Situations involving moves overseas as a family are complicated and whether there is abduction or not when a dispute arises between parents – and one wants to move back and one wants to remain - will depend very much on the particular circumstances/evidence and differences in interpretation of the relevant legal tests.

Under Israeli law  both biological parents have parental responsibility as  “natural guardians” of their minor children without any distinction between married or unmarried parents .They are required to act in agreement when making decisions and exercising their  guardianship-rights and if  they cannot agree, then the court has jurisdiction to decide the matter. The child’s best interests are the sole and overriding, consideration for the court.

These principles apply to any question of taking the child out of the country, whether this is for a short period, i.e. temporarily, such as for a holiday, or whether it is intended to be permanent, i.e. a change of the child’s place of residence. The power of a parent to give or refuse agreement to his child being taken out of the country is a specific result of the power “to determine his place of residence”, within guardianship.

Yes! This is known as ‘wrongful retention’ and is one of two forms of abduction recognized under the Hague Convention covering child abduction between member states such as Israel and South Africa.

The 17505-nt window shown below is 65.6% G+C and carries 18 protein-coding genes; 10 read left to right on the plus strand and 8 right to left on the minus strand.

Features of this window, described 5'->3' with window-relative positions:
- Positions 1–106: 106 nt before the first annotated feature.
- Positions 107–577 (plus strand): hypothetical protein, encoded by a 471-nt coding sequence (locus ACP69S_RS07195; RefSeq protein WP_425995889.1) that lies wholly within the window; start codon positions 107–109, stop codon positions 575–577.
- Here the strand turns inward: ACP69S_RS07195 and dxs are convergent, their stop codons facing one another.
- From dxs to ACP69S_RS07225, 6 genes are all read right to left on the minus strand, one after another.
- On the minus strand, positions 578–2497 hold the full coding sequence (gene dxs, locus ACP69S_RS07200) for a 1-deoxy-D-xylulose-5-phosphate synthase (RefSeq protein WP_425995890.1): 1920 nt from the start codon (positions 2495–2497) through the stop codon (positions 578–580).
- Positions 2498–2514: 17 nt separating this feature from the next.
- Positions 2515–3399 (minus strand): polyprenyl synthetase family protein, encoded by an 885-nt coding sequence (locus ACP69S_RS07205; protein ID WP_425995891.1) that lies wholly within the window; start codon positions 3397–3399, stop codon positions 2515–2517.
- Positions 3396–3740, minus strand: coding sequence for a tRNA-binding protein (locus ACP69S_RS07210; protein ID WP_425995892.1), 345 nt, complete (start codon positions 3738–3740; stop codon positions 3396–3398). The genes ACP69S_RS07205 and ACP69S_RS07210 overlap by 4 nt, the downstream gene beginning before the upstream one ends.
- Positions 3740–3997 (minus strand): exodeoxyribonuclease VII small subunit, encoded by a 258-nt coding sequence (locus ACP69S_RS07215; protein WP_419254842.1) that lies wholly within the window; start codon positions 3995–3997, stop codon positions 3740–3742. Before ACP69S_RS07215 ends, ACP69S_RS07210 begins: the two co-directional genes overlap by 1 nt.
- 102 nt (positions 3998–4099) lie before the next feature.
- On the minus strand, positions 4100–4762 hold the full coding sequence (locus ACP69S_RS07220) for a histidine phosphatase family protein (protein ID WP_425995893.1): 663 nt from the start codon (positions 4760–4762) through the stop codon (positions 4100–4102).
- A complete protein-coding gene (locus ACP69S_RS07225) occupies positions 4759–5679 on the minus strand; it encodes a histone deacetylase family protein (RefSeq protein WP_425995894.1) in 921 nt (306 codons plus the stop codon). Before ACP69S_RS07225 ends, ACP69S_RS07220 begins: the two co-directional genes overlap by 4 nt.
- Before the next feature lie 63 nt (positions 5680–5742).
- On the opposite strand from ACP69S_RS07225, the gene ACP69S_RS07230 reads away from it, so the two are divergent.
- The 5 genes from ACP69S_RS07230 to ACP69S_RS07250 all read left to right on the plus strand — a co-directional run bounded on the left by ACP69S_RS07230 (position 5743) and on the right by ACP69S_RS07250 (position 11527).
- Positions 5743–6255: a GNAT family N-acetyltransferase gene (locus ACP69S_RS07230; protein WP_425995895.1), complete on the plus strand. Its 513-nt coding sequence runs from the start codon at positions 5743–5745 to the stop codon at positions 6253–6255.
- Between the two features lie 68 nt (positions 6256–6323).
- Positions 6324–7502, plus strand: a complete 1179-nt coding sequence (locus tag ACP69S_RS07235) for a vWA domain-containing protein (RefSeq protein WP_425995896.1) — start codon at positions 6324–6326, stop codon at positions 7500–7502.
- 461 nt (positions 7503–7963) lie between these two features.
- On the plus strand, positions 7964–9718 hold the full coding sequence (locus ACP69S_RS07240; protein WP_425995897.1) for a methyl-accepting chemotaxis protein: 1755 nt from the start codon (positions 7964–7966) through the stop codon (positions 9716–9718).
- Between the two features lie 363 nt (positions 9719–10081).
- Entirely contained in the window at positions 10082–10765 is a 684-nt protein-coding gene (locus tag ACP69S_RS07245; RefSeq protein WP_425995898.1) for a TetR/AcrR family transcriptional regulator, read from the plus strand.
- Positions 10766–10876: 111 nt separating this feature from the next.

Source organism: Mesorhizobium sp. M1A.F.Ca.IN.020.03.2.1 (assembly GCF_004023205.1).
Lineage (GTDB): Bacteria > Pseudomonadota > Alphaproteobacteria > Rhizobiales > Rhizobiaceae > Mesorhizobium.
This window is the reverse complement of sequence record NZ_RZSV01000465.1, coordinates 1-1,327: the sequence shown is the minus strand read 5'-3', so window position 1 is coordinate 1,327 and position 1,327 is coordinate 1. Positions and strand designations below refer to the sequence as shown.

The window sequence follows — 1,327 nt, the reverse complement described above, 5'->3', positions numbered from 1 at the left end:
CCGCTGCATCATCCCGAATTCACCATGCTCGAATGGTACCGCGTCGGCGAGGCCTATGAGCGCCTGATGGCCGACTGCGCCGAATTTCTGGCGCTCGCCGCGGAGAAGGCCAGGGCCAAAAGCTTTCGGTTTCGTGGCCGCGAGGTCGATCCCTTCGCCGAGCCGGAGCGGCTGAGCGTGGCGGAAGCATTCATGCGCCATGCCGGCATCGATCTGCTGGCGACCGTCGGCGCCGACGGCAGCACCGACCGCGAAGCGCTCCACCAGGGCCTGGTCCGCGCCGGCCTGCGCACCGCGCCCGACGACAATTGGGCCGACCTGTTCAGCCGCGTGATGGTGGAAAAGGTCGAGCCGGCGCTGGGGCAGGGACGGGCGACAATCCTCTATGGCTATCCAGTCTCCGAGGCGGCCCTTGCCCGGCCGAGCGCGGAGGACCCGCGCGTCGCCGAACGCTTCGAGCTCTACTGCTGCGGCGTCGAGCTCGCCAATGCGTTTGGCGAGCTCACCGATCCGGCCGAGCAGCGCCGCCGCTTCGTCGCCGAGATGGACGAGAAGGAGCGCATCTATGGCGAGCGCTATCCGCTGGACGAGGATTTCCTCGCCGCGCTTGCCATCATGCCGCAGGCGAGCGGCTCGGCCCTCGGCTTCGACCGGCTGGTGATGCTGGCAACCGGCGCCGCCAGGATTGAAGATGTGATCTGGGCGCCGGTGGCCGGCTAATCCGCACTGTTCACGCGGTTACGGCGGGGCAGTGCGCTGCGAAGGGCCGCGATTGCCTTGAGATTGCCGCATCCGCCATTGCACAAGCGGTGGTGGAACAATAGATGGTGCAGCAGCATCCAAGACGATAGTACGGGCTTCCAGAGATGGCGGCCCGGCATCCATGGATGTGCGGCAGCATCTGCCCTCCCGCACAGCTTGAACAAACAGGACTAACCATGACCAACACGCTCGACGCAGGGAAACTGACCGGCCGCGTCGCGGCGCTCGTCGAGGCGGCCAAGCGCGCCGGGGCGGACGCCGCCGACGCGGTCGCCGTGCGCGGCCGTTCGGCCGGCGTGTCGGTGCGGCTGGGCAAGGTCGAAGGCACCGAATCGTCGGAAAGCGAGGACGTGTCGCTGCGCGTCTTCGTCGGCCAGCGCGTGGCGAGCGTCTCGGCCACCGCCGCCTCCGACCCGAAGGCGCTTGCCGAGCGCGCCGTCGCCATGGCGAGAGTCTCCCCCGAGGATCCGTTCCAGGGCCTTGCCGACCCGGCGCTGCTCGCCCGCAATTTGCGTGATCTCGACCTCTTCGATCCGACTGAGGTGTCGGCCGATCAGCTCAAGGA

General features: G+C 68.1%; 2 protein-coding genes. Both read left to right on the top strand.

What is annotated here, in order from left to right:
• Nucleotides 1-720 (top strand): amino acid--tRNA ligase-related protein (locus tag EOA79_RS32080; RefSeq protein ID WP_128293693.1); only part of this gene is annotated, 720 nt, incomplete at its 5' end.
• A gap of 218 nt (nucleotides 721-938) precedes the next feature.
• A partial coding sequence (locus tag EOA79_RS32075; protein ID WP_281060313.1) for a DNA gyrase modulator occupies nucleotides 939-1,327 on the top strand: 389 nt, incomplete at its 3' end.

Yes, child abduction covers children up to the age of 18, but where they are between 16 and 18, the Hague Convention on Civil Aspects of International Child Abduction 1980 cannot be invoked even if both states involved are member countries. This is because the Convention only covers children under 16.
In principle, the decision should be joint, because parents have shared and equal responsibility under Israeli law for deciding where a child should live. If they cannot agree, the parent wishing to move abroad must win a relocation plea filed against the other parent, but first will need to obtain custody, if he/she is not already the custodial parent.
Bring Hague Convention proceedings for your children's return. They are being wrongfully retained in Israel by your wife – this is a form of child abduction. A court in Israel can order their return
Yes, but only if you get permission from a UK court, after filing for relocation. If you just move with them without a relocation order, you will be abducting them, and could face Hague Convention proceedings for their return.
File for the enforcement of your visitation rights in Canada. Where, as in your case, there is no child abduction, the Hague Convention is not very helpful in guaranteeing exercise of access rights, even though both Israel and Canada are bound by it.
Yes, in principle, providing both the countries involved are bound by the Convention and you were exercising some kind of parental authority (in Hague language misleadingly called 'rights of custody') according to the laws of your home country when the children were removed.
Unless you consent, she will be forced to bring a legal action to get court permission in Israel. If she does, you can file defence pleadings, and argue that relocation will not be in the children's best interests, and will/could result in irreversible emotional damage to them. If you really suspect she will abduct the children, you can apply for an ex parte 'stop order' to prevent the children leaving Israel.
If the other parent consents, it is legal, but if he/she does not consent, then only if a court has granted an order permitting their relocation.